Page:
In the meantime, upgrading your filters would help. Those gallon size recommendations that manufacturers advertise on most filters are usually pretty conservative and geared more towards lightly-stocked aquariums. For a 40-gallon goldfish tank, I would go with a filter recommended for at least 80 gallons and up, somewhere around 400-500 gallons per hour flow rate. A canister would give you more flexibility in the types and amounts of media you can use. You didn’t mention what type of media you use or change. Any biological media shouldn’t be changed since that houses a lot of the bacteria that will help break down the ammonia but any chemical media should be changed about every 2-4 weeks. If you don’t already, I would use ammonia-removing filter media. Hagen makes an Ammonia Remover Insert for the Aqua Clear or you can use a media that contains Zeolite. Zeolite looks similar to carbon but is white. A few products to look for are API Ammo-Carb or Ammo-Chips or Marineland Diamond Blend Premium Carbon-Ammonia Neutralizing Blend. I like Poly Filters as well; this is a pad that you can cut to fit your filter as needed.

    Hope that helps!

  35. avatar

    Hi Eileen – I’m hoping you can give some good advise. I have five large goldfish, the largest being just shy of 11″, which were just moved from a 30 gallon tank to a 120 gallon tank. I added two koi to the mix and then realized I have a high ammonia problem. I purchased the 120 gallon tank used. It came with gravel, decorations, wet/dry filter, an eheim 2228 canister and of course three Jack Dempsey’s. The Dempsey’s are in a 55 gallon and are now very happy but my goldfish are having a tough time. The ammonia is through the roof. We noticed the problem six days ago, we’ve done 20-30 gallon water changes three times and as of yesterday we lost one goldfish and the ammonia is still just as high as it was when we noticed the problem. We did use the existing gravel, decorations, filter media, etc which the last owner used. The tank was up and running when we purchased it but it did sit in our garage unused for approximately two weeks while we repaired the stand. We are at a loss, do we just continue to do 20-30 gallon water changes every other day?

  36. avatar

    Hello Andrea, I’m afraid that it sounds like there are a number of issues going on here. The 30 gallon they were moved from as well as the 120 gallon they are now in are overcrowded for fish that large, as is the 55-gallon with the Jack Dempseys. You will see water quality issues like high Ammonia in an overcrowded tank, especially with fish that produce as much waste and ammonia as goldfish and koi. These fish and at that size are more suited to a pond. Also, any new tanks need to go through a Nitrogen Cycle cycling process which will cause spikes in ammonia and nitrite naturally as the bacteria population in the tank becomes established enough to handle the waste. Ammonia-removing products like those mentioned in my previous reply above your comment may help. Also, a bacteria supplement may help get your aquarium established faster to help cope with the water quality issues; Microbe-Life Nite-out II are SeaChem Stability are good ones. You can give us a call at 717-299-5691 and speak with our Fish Room associates if you need more assistance.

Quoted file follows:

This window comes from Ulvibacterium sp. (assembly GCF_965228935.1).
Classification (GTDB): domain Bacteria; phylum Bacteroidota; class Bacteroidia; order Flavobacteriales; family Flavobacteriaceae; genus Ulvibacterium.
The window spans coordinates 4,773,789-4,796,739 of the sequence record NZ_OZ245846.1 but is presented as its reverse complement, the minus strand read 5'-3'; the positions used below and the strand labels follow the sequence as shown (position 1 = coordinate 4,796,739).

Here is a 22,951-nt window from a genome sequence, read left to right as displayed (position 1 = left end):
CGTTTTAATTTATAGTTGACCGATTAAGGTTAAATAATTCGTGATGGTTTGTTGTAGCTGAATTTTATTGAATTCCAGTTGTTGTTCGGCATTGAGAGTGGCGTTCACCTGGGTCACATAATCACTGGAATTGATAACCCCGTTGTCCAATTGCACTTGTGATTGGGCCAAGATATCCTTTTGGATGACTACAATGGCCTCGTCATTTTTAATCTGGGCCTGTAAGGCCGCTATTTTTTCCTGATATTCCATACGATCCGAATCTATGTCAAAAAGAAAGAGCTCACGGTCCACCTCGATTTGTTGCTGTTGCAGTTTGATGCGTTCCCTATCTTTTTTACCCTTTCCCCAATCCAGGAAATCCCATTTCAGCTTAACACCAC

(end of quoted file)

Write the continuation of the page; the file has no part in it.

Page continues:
37. avatar

    We just got a new tank- been set up 3 days and is milky cloudy- I pulled the fish out and put them in a bucket until we can see the tank clear. NO ONE ever mentioned this cycle as something that would occur, and we thought the filter was not doing it’s job- changed the cartridge, thinking that that would help clear things, but apparently we’re wrong on that issue. Also pulled the plastic plants and moon rock out and cleaned them(w/H20). We do not have someplace, other than the bucket, to keep them in during this cycle. We do not want to endanger them(goldfish). There are no live plants in the aquarium. Should we put the plastic plants & moon rock back in now, or wait?
    Also, no one told us about which filter systems are best (and easiest to deal with)-we are not fish people. This started because the pet store owner passed out goldfish at Halloween last yr. Everyone else’s fish died- not ours…so we got a bigger tank and a couple companions- this darn 50 cent fish now has cost well over $100 (not impressed), and now we’re thinking we best get a gravel floor filtration system, but have no idea which is the best and easiest (the less time I, personally, have to deal with them, the better-I’m a fur animal person, not a fish lover-except for eating them!)
    Please tell us which is the best filter(floor gravel type). Also you mentioned a reverse-type system…how do we do that? Our tank is 10 gal. and came with a filter. We purchased a round sponge type of air pump. There are plastic plants, a moon rock, and glass or plastic rounded button looking things on the floor. Our original tank was a gal. and had gravel, a plastic plant and a small cylinder type air pump.